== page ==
Thomas Chatterton (1752 - 1770 / Bristol / England)
In days of old, when Wesley's power
Gathered new strength by every hour;
Apostate Will, just sunk in trade,
Resolved his bargain should be made;
Then strait to Wesley he repairs,
And puts on grave and solemn airs;
Then thus the pious man addressed.
Good sir, I think your doctrine best;
Your servant will a Wesley be,
Therefore the principles teach me.
The preacher then instructions gave.
How he in this world should behave;
He hears, assents, and gives a nod,
Says every word's the word of God,
Then lifting his dissembling eyes,
How blessed is the sect! he cries;
Nor Bingham, Young, nor Stillingfleet,
Shall make me from this sect retreat.
He then his circumstances declared,
How hardly with him matters fared,
Begg'd him next morning for to make
A small collection for his sake.
The preacher said, Do not repine,
The whole collection shall be thine.
With looks demure and cringing bows,
About his business strait he goes.
His outward acts were grave and prim,
The methodist appear'd in him.
But, be his outward what it will,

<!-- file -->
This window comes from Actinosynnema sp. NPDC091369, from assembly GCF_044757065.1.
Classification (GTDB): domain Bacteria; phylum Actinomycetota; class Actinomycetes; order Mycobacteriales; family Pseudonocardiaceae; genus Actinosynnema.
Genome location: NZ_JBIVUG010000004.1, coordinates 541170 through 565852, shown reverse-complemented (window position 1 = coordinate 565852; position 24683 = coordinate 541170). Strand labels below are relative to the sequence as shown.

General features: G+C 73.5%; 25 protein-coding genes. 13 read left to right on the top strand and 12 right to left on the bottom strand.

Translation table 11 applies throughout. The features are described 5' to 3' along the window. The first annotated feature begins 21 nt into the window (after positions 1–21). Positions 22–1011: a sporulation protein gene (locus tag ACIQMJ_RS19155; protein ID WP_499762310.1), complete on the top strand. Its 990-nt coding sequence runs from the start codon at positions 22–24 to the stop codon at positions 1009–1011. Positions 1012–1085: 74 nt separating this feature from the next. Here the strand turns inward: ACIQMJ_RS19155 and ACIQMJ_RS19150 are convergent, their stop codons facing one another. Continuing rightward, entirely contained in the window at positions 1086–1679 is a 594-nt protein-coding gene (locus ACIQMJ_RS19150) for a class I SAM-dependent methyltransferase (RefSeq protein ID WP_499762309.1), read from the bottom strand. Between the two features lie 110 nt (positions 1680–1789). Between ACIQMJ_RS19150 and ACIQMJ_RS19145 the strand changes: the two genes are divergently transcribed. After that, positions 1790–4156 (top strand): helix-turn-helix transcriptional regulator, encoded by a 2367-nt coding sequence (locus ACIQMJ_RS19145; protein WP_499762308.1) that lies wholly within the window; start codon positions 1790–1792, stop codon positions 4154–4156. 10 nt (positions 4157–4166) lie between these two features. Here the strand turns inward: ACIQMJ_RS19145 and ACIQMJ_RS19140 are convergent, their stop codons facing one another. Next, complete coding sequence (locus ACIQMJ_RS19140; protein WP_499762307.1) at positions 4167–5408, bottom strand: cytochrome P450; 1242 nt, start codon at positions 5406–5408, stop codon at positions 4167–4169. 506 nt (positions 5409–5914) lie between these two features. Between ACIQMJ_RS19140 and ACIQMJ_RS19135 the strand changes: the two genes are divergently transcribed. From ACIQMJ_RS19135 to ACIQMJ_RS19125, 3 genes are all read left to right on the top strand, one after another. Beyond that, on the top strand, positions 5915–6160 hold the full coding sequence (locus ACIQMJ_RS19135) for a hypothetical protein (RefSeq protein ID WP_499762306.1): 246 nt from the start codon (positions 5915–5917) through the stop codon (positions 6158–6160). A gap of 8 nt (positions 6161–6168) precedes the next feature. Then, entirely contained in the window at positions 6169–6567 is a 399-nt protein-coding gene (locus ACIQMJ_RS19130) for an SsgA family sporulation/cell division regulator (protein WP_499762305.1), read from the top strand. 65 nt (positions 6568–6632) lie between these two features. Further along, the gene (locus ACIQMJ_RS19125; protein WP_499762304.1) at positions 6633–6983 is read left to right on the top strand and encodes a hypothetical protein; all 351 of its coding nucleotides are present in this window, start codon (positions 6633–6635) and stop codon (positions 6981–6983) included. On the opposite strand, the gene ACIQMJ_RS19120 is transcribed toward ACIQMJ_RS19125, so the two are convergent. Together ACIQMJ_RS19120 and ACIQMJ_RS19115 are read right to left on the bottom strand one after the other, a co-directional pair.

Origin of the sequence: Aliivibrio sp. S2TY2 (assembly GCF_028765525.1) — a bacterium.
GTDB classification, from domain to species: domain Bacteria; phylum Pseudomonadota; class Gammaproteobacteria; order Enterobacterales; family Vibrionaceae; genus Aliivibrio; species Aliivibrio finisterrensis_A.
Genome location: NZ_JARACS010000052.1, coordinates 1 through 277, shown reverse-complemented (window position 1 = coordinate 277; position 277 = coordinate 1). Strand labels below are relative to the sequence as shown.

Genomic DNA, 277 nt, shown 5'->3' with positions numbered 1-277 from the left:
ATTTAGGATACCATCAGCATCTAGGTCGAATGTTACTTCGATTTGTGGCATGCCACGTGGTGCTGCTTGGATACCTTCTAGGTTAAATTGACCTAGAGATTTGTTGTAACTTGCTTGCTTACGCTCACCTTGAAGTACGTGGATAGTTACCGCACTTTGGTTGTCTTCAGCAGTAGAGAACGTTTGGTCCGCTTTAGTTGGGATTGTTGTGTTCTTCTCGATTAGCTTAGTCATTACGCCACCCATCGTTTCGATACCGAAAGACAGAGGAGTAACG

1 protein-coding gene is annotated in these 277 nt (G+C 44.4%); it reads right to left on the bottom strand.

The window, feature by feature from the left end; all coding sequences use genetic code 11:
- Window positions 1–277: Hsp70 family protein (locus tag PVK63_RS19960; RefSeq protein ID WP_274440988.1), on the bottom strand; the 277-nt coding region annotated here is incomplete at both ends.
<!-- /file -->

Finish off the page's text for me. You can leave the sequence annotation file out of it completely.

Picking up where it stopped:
His heart was an apostate's still.
He'd oft profess an hallow'd flame,
And every where preach'd Wesley's name;
He was a preacher, and what not,
As long as money could be got;
He'd oft profess, with holy fire.
The labourer's worthy of his hire.
It happen'd once upon a time,
When all his works were in their prime,
A noble place appear'd in view;
Then ______ to the methodists, adieu.
A methodist no more he'll be,
The protestants serve best for he.
Then to the curate strait he ran,
And thus address'd the rev'rend man:
I was a methodist, tis true;
With penitence I turn to you.
O that it were your bounteous will
That I the vacant place might fill!
With justice I'd myself acquit,
Do every thing that's right and fit.
The curate straitway gave consent--
To take the place he quickly went.
Accordingly he took the place,
And keeps it with dissembled grace.
Comments about this poem (Apostate Will by Thomas Chatterton )
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